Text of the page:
I’ve had a love affair with hash since I was a kid (the kind you eat, not smoke – though that hash and I did have an affair to remember some years ago). Hash was my favorite ‘leftover’ meal. Well, I did like those leftover cold eggplant parmesan sandwiches my mom put in my lunch box if there wasn’t enough for a second meal, but I digress.
Using one of those old meat grinders you screw to a counter stop, Mom would grind up leftover lamb or roast beef, add potatoes and peas and I don’t know what else and sauté it all in a skillet on the stove. Then she’d poach some eggs, plop them on top and serve. She always cooked the eggs just right… firm whites and runny yolks. I’d pop that yolk with a fork and let it run into the hash, mix it all up, add a little salt and I was in hash heaven.
After my dad died Mom went back to work in advertising on Madison Avenue where she started as a secretary, then was promoted to copywriter (though her desk was still in the secretarial pool and she often had to type letters for the male execs - all on a $1.00 more a day then she made as a secretary). She was my very own Peggy in “Mad Men”.
Commuting from Bayside, Queens, Long Island into Manhattan didn’t allow her time to cook as much, so I took over making many of our basic week day dinners for our little family – my brother, my mom and me. I broiled steaks, baked frozen French fries and heated up Campbell’s Pork & Beans. I fried or boiled hot dogs and heated up Campbell’s Pork & Beans, broiled ham steaks or swordfish and heated up Campbell’s Pork & Beans… a favorite of mine was broiled lamp chops, frozen spinach or peas, and heated up Campbell’s Pork & Beans… Have you caught the theme here?
My brother pleaded with my mother to stop buying Campbell’s Pork & Beans. But the one meal he did love was my hash and eggs. Not my mother’s hash, but Broadcast’s canned corned beef hash. I can still sing the jingle – those Mad Men were good! What did I know? Of course, it never occurred to me to make the hash from scratch.
When I got out of college and moved into Manhattan, I still made that canned hash and eggs. For years I worked at “Black Rock,” CBS’ headquarters on 6th Avenue and on the ground floor was a wonderful restaurant named - what for it....... “Ground Floor” where I would often go to lunch, along with "network mad men" known as "suits." Unlike the "suits," however, I didn't go there for 2 martini, expense account lunches - I went because the Ground Floor served hash. So whenever I would crave this ‘leftover’ marvel, I didn’t have to wait til I could open a can to heat up for dinner. I could have it mid-day!
Sometimes I still crave hash and eggs, but my husband won’t touch it (dog food, he says), so I’d wait until he was on the road with some TV show he was writing for and I’d run to the market and buy a can of hash (I’d also buy skirt steaks for alternate dinners because he won’t eat those either, but I digress yet again). On those nights, I’d heat up that canned hash and plop that poached egg on top, light a little candle on the coffee table and dig in while I watched ABC World News Tonight. Again, hash heaven.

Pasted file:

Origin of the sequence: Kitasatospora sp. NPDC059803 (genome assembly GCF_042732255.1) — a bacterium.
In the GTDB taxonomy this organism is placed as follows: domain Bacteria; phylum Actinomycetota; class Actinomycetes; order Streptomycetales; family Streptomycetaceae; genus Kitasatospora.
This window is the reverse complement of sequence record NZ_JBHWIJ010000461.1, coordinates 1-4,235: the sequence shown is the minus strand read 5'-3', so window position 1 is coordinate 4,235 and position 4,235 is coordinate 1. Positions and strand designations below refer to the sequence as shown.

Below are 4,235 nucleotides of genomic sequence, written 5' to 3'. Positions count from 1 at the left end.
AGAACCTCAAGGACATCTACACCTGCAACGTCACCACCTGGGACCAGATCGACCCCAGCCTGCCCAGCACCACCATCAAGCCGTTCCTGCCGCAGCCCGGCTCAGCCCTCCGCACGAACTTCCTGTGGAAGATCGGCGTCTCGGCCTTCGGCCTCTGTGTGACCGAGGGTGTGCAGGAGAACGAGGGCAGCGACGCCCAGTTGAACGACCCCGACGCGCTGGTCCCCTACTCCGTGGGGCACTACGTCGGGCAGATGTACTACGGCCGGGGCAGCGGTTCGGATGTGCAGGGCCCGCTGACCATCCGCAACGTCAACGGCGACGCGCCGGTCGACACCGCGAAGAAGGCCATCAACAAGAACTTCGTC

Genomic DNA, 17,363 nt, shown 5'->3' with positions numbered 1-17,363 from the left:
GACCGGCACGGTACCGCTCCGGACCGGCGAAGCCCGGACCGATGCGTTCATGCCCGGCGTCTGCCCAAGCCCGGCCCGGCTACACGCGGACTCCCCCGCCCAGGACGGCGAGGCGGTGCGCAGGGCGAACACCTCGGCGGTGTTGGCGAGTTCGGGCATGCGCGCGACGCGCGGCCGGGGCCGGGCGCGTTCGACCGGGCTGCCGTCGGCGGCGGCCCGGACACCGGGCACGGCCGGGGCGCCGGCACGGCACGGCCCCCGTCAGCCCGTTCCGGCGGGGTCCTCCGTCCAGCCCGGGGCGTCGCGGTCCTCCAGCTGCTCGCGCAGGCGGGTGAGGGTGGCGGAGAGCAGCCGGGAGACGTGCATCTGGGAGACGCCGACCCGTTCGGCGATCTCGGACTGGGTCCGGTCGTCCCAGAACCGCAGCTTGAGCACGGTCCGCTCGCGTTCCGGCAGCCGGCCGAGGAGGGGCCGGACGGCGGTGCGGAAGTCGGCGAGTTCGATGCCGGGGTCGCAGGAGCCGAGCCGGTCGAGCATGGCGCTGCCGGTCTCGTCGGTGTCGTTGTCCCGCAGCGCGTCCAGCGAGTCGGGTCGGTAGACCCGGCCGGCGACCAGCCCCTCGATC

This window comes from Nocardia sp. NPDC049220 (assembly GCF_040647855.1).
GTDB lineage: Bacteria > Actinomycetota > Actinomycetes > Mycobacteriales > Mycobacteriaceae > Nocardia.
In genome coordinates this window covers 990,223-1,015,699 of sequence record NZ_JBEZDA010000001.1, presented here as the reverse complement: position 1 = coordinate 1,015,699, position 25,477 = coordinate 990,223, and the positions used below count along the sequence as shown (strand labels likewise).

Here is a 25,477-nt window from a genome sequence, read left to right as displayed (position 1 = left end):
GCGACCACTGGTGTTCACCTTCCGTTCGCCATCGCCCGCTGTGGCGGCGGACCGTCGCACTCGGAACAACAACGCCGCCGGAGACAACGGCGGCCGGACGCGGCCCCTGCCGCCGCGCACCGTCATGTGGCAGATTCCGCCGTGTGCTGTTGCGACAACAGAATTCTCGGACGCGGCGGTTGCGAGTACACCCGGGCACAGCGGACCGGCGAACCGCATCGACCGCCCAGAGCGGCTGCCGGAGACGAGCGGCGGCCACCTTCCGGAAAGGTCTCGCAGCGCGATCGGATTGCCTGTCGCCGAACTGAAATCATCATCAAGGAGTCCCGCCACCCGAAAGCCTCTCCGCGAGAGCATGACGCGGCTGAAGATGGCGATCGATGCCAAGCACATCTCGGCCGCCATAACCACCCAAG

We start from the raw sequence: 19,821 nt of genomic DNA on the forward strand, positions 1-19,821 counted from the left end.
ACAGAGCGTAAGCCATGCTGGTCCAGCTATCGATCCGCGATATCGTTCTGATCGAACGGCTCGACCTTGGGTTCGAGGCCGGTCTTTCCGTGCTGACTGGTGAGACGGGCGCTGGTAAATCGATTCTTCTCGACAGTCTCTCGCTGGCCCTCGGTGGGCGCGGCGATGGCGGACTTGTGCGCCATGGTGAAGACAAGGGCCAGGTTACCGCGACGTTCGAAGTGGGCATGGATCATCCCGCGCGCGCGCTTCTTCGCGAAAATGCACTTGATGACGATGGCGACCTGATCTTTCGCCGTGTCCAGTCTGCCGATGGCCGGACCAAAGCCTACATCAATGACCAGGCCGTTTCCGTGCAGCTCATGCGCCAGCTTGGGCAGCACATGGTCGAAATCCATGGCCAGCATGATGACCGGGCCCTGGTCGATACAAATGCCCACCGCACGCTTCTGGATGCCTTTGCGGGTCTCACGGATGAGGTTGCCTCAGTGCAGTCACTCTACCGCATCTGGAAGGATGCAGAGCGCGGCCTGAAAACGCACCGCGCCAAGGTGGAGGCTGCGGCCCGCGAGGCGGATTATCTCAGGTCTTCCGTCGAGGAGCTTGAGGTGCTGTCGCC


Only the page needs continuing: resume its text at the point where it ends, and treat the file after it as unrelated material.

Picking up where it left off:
Recently I was browsing through one of my many design magazines (my other life) and saw an article about chefs who surf in Coastal Living. One of these chefs was Micah Fields of the Venice California restaurant named… HASH! It was a sign! A real chef making hash! If a gourmet chef named his restaurant ‘Hash’ – then maybe my husband (a fine cook, himself) would pay attention to this delectable delicacy. I gave him the article which included a recipe for “Day-After-Thanksgiving Hash.” Last night he indulged my hash habit.
Of course, it wasn’t the day-after Thanksgiving, but I was so excited he was willing to do all that slicing, dicing and chopping, I agreed to bake a boneless, skinless chicken breast for him to use instead of leftover turkey.
The recipe also called for fried eggs instead of poached. Fine with me. Over easy, please!
Did my husband like the results of his slicing, dicing, chopping, sautéing, frying labor? Yup, he did. Hash is no longer ‘dog food.’
And after dinner, I was in such hash heaven afterglow, I craved a cigarette. Ha. Just kidding.
So, if you’re wondering what to do with your Thanksgiving leftover turkey (or leftover roast chicken) besides making turkey (chicken) soup, we both recommend a little hash, sautéed not smoked (well, unless you have smoked turkey).
CHEF MICAH FIELDS’ DAY-AFTER-THANKSGIVING HASH
Prep: 15 minutes
Cook: 16 minutes
2 cups chicken broth
1 cup diced sweet potato
1 cup green beans, cut into 1/4 –inch pieces
2 Tablespoons butter
1 small onion
1 Granny Smith apple, diced
1 Washington apple, diced
1 Gala apple, diced
1 pound smoked turkey breast, diced (or my ingredient: whatever leftover turkey meat)
2 Tablespoons chopped fresh sage or
2 teaspoons dried sage
½ teaspoon salt
¼ teaspoon freshly ground pepper
12 large eggs, cooked to desired doneness
Bring chicken broth to a boil in a medium saucepan; add sweet potato, and cook 3 minutes. Add green beans; cook 2 minutes or until sweet potato is barely tender and beans are crisp-tender. Drain.
Melt butter in a large nonstick skillet over medium-high heat. Add onion and apples, and cook, stirring often, 6 minutes or until apples begin to soften. Add potato mixture, turkey, and next 3 ingredients; cook stirring often, 5 minutes or until apples are lightly browned and turkey is heated through.
Divide hash among 6 plates; top each with 2 fried eggs, and serve immediately.
Makes 6 servings.